Classic Mom. She always took life so gracefully in her stride. I asked my dad after she died almost eighteen years ago if she was always that way or if mothering five children born within ten years of each other had taken its toll on her; simply beaten her down to be easy and balanced. Dad said, “Nope, she was always like that. Even natured and happy.”

I think now how my mom also couldn’t resist fixing things for us.  She was the consummate listener. She’d hear a need, even if you didn’t realise you were voicing it, and suddenly the very thing you required would appear at the end of your bed when you came home from school (a poem, a special set of markers or a new top).  Something simple that let you know you were beloved and it would all be alright.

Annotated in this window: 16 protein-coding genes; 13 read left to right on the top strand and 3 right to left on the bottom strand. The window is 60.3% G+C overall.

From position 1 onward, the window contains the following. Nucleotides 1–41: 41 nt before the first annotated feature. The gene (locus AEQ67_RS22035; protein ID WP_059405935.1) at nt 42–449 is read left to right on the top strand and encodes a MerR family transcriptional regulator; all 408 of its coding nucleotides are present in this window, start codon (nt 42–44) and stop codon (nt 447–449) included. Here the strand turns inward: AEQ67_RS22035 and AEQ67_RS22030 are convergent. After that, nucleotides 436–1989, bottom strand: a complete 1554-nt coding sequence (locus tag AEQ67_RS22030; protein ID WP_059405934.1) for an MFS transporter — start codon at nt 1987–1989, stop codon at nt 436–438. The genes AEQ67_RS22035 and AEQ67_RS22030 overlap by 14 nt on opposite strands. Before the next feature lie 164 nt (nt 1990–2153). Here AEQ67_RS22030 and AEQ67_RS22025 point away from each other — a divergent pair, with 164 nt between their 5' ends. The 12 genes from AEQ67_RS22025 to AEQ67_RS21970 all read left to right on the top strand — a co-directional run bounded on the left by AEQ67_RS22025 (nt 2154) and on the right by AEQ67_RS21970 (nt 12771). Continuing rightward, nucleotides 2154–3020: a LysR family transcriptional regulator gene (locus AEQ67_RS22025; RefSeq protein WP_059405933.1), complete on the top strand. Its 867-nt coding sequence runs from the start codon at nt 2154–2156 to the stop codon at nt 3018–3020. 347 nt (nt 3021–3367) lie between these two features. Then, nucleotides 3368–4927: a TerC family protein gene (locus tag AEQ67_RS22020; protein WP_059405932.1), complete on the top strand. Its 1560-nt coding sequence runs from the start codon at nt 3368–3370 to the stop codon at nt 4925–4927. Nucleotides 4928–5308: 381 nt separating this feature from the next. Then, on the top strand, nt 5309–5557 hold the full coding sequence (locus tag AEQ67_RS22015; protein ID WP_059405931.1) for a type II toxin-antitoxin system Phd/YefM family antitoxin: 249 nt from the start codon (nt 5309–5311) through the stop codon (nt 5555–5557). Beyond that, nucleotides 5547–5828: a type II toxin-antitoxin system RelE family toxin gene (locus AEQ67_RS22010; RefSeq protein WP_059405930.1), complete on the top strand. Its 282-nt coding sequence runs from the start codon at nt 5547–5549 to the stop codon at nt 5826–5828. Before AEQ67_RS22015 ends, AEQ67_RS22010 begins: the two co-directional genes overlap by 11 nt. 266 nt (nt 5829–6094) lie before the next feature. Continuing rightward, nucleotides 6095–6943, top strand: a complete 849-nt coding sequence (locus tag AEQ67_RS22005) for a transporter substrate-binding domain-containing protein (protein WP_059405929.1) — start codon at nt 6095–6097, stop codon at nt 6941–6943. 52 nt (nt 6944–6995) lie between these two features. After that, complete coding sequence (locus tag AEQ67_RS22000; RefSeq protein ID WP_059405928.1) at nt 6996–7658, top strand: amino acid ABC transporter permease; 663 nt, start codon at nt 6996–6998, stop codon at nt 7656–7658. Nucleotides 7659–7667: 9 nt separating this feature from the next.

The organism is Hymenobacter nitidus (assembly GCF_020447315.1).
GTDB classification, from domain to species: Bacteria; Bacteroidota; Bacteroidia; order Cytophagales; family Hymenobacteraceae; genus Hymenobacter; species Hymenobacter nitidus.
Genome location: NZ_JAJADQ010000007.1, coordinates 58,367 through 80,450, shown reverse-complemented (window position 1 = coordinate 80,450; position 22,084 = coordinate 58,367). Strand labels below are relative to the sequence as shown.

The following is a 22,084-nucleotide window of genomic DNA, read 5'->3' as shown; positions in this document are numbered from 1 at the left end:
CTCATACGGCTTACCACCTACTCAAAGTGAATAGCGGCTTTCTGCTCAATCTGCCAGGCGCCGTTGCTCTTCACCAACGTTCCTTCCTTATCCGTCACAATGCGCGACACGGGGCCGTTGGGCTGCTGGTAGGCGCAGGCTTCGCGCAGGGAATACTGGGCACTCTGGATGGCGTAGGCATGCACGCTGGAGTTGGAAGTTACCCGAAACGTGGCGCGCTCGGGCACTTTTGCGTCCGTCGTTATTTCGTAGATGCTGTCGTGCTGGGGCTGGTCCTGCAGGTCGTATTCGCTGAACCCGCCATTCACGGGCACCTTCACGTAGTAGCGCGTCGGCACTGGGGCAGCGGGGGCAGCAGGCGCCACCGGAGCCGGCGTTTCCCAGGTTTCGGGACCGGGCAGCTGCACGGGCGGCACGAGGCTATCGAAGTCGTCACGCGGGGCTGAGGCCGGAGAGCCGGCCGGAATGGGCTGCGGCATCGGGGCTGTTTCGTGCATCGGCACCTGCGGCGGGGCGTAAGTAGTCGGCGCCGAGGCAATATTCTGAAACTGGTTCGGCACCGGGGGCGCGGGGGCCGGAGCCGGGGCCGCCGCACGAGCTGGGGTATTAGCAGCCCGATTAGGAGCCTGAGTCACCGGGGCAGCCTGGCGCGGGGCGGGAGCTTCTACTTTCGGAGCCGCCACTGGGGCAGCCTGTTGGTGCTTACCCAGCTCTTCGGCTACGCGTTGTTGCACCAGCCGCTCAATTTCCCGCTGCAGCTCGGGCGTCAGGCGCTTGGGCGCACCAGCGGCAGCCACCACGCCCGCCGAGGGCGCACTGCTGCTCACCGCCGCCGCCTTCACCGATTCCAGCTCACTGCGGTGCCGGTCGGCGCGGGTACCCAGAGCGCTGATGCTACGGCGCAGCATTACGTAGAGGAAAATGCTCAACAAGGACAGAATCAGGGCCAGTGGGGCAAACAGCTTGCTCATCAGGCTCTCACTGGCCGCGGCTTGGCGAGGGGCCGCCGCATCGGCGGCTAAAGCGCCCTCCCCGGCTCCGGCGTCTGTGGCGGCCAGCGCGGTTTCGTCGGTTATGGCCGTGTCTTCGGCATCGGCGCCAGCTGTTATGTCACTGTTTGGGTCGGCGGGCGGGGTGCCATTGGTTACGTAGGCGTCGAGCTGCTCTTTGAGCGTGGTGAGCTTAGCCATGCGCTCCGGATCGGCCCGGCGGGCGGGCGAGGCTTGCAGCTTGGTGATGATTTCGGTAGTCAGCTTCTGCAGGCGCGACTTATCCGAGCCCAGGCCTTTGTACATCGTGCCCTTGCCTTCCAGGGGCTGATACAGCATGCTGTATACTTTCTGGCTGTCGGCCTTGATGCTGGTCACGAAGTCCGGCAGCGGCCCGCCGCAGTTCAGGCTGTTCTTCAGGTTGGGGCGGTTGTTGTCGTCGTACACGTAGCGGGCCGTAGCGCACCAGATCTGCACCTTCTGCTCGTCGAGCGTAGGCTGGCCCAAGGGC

The first year I moved to England, my mom was aghast that I couldn’t find pumpkin pies anywhere or even the proper ingredients to make one myself. So after we ‘suffered’ through an apple pie on our first English Thanksgiving, my mom took note and on Christmas Eve a FEDEX package arrived to our flat in Fulham. Inside, was a bubble wrapped Sara Lee pumpkin pie that my mom had bought frozen from the Acme Supermarket in Wayne, PA and whisked to the courier company to ensure it would land on my Christmas table—perfectly defrosted for our first Christmas in England. Who does that, right? How lucky am I?

So I think about the lessons and the character of my mom and I consider what she would think of the world today. All the noise and dissension.  All the meanness and inconsiderate behaviour.  All the pressure cooking of being judged if you say the “wrong” thing. And even though she’s been gone all these years, I find in her way and her words an instruction that worked for her and could work for us now.  She was NEVER a preacher or one to force her way upon you, but to keep our family dynamic, which was(is) full of personalities that can sometimes clash, Mom would say one thing: